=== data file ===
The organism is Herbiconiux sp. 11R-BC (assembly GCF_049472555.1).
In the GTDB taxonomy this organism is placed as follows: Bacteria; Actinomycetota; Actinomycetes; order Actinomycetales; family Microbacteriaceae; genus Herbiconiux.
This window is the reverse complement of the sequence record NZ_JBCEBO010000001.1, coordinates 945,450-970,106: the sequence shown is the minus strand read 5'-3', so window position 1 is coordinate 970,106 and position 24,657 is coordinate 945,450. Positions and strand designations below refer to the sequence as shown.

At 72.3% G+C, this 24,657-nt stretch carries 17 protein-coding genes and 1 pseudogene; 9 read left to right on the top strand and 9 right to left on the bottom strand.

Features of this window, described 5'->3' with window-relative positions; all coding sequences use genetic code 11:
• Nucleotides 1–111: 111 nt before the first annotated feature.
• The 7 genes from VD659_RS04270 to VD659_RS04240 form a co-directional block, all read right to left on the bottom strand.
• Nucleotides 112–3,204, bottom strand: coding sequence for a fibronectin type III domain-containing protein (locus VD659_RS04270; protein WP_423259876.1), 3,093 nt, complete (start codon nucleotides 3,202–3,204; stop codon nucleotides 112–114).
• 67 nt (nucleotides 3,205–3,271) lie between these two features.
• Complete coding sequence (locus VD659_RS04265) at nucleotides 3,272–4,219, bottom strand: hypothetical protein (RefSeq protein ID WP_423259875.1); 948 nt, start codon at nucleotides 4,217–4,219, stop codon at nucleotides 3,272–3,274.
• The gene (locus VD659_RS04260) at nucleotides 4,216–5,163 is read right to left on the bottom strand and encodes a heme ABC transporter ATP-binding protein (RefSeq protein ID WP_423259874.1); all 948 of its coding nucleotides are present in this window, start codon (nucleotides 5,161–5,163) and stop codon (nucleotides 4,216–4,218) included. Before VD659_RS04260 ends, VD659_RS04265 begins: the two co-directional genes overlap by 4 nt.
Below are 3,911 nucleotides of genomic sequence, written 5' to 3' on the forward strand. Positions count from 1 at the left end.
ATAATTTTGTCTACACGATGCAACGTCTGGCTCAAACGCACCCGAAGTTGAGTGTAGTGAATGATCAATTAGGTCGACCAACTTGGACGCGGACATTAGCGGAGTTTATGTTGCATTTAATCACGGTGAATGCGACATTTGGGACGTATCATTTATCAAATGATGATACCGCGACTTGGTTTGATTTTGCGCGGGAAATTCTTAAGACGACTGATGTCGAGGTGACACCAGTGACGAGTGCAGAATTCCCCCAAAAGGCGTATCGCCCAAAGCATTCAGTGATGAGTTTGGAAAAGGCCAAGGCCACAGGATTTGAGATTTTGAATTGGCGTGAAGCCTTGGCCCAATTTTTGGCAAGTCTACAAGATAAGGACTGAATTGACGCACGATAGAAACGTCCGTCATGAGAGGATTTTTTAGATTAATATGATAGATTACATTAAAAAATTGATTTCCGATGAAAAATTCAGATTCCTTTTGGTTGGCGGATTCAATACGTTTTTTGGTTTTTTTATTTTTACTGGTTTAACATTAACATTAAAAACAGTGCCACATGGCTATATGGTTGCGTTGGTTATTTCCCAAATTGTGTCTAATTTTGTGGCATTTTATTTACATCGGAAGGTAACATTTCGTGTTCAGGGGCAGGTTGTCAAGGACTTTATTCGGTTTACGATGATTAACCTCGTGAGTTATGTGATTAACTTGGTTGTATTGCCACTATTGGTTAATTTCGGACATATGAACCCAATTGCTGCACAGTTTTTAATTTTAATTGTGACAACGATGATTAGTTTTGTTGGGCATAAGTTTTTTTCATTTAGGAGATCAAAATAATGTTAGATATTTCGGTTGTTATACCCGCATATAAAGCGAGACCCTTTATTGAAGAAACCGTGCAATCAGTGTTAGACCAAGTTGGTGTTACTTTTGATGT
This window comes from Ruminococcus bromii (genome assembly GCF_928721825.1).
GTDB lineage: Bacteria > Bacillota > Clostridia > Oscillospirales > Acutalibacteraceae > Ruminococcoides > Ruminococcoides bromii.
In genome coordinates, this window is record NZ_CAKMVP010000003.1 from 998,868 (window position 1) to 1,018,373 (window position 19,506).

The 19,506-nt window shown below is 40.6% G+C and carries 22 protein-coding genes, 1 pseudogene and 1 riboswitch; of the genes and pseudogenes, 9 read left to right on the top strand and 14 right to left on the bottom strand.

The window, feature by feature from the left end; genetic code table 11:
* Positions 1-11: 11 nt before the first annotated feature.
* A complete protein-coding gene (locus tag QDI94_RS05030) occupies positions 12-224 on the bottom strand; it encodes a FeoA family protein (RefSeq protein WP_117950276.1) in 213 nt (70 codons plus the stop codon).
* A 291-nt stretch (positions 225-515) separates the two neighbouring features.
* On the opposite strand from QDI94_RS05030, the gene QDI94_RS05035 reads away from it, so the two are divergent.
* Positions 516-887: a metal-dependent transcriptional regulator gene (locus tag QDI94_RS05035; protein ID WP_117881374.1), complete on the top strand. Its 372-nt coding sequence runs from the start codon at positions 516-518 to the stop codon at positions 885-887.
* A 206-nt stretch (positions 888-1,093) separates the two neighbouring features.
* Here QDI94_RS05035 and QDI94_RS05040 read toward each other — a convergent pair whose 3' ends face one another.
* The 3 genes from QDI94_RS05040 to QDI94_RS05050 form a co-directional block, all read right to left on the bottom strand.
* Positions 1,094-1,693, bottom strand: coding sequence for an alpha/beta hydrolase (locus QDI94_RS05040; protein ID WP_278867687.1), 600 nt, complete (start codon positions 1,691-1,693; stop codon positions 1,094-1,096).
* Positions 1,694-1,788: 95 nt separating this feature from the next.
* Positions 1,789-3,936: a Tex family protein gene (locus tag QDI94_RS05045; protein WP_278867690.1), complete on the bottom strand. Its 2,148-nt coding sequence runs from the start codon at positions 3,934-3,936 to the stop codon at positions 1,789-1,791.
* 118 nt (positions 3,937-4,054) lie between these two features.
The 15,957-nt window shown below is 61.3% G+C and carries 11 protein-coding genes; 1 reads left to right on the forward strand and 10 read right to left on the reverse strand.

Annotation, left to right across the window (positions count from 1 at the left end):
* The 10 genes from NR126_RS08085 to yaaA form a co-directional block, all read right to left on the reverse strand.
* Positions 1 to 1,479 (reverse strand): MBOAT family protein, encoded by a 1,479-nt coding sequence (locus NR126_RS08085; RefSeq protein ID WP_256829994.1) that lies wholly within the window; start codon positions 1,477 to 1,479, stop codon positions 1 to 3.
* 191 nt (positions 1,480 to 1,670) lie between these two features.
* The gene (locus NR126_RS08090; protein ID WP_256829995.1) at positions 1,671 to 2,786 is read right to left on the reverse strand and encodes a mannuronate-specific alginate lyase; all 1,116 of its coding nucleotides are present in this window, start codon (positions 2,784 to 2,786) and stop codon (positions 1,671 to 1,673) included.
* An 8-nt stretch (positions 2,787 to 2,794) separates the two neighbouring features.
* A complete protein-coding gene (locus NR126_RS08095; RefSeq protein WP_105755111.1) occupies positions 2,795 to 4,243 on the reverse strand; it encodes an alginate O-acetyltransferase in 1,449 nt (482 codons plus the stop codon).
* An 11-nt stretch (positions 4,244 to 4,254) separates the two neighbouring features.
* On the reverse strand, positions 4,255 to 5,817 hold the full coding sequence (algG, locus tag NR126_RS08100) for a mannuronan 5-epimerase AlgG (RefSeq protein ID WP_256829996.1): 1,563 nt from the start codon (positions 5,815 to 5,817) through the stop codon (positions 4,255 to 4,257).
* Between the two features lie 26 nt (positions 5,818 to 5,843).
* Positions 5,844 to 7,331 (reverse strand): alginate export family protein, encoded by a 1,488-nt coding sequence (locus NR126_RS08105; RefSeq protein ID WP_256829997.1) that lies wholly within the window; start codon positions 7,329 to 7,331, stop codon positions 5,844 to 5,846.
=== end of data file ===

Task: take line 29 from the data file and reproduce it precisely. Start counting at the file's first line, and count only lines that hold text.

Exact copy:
* Positions 1,789-3,936: a Tex family protein gene (locus tag QDI94_RS05045; protein WP_278867690.1), complete on the bottom strand. Its 2,148-nt coding sequence runs from the start codon at positions 3,934-3,936 to the stop codon at positions 1,789-1,791.